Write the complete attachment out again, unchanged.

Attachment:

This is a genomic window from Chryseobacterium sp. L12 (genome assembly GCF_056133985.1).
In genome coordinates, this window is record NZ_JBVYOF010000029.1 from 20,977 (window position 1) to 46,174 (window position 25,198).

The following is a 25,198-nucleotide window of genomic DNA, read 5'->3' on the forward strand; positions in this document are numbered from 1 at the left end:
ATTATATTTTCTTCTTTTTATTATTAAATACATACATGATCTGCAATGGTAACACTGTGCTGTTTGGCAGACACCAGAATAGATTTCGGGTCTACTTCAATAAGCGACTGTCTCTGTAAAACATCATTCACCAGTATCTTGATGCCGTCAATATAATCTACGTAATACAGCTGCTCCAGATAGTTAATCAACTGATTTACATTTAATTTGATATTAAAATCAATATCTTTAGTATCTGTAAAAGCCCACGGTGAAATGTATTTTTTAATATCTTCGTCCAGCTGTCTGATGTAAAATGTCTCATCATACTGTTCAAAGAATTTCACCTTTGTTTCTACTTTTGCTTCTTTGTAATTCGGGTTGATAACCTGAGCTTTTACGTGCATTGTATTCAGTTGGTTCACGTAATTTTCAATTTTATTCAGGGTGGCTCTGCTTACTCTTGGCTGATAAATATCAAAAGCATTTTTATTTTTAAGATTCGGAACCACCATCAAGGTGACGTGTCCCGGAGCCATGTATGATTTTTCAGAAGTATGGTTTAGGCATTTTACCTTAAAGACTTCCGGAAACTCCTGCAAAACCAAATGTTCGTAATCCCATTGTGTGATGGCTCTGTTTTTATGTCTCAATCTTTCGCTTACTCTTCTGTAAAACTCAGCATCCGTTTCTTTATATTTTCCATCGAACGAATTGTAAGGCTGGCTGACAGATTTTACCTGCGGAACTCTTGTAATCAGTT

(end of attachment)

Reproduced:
This is a genomic window from Chryseobacterium sp. L12 (genome assembly GCF_056133985.1).
In genome coordinates, this window is record NZ_JBVYOF010000029.1 from 20,977 (window position 1) to 46,174 (window position 25,198).

The following is a 25,198-nucleotide window of genomic DNA, read 5'->3' on the forward strand; positions in this document are numbered from 1 at the left end:
ATTATATTTTCTTCTTTTTATTATTAAATACATACATGATCTGCAATGGTAACACTGTGCTGTTTGGCAGACACCAGAATAGATTTCGGGTCTACTTCAATAAGCGACTGTCTCTGTAAAACATCATTCACCAGTATCTTGATGCCGTCAATATAATCTACGTAATACAGCTGCTCCAGATAGTTAATCAACTGATTTACATTTAATTTGATATTAAAATCAATATCTTTAGTATCTGTAAAAGCCCACGGTGAAATGTATTTTTTAATATCTTCGTCCAGCTGTCTGATGTAAAATGTCTCATCATACTGTTCAAAGAATTTCACCTTTGTTTCTACTTTTGCTTCTTTGTAATTCGGGTTGATAACCTGAGCTTTTACGTGCATTGTATTCAGTTGGTTCACGTAATTTTCAATTTTATTCAGGGTGGCTCTGCTTACTCTTGGCTGATAAATATCAAAAGCATTTTTATTTTTAAGATTCGGAACCACCATCAAGGTGACGTGTCCCGGAGCCATGTATGATTTTTCAGAAGTATGGTTTAGGCATTTTACCTTAAAGACTTCCGGAAACTCCTGCAAAACCAAATGTTCGTAATCCCATTGTGTGATGGCTCTGTTTTTATGTCTCAATCTTTCGCTTACTCTTCTGTAAAACTCAGCATCCGTTTCTTTATATTTTCCATCGAACGAATTGTAAGGCTGGCTGACAGATTTTACCTGCGGAACTCTTGTAATCAGTT